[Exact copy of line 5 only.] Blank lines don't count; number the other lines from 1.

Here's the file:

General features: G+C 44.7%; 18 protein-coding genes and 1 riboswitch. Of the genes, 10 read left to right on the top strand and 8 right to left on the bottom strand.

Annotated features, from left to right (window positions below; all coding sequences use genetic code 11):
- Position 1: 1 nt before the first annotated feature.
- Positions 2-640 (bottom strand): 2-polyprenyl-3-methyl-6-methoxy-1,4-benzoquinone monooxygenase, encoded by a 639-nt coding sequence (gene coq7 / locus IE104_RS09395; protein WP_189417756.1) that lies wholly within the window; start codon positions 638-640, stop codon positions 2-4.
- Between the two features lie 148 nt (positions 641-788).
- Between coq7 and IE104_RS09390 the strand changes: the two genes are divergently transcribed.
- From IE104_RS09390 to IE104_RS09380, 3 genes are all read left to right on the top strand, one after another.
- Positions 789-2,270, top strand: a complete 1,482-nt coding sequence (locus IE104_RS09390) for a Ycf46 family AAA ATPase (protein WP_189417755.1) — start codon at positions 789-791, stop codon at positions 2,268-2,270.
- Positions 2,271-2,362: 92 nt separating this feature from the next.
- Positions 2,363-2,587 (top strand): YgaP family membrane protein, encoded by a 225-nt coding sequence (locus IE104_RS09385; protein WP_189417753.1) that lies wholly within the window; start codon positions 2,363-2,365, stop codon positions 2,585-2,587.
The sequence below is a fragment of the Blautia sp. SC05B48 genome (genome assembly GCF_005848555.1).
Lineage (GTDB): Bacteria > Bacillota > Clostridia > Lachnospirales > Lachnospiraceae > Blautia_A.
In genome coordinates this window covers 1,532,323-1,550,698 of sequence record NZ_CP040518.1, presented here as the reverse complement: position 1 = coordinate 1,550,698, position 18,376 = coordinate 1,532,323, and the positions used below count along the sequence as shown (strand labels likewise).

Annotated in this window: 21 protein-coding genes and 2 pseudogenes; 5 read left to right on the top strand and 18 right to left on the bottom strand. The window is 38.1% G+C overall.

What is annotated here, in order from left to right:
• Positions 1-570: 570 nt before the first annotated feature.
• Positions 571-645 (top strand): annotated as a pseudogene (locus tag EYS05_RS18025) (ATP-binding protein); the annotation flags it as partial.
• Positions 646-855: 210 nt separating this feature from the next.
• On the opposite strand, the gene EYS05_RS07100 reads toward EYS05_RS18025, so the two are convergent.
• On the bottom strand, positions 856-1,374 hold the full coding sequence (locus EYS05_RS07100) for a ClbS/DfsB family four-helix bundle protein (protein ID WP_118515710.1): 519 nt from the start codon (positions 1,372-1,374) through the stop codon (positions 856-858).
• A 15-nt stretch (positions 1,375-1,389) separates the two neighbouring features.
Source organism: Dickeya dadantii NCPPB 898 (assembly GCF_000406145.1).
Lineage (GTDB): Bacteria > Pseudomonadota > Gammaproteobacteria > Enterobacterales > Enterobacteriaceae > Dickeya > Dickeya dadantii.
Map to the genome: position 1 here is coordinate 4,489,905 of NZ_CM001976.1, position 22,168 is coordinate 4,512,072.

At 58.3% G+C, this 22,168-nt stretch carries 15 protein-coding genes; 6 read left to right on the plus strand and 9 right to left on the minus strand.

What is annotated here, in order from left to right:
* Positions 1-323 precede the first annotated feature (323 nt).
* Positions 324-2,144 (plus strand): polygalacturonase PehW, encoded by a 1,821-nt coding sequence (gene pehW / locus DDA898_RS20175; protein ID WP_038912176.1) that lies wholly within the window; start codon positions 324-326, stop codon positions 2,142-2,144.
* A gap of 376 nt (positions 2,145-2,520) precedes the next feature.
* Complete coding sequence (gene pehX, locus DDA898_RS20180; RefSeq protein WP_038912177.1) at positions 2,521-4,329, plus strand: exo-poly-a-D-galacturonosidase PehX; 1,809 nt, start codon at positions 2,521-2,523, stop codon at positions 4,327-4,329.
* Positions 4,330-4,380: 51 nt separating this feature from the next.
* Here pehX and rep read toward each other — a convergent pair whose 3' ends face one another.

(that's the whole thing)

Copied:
- Between the two features lie 148 nt (positions 641-788).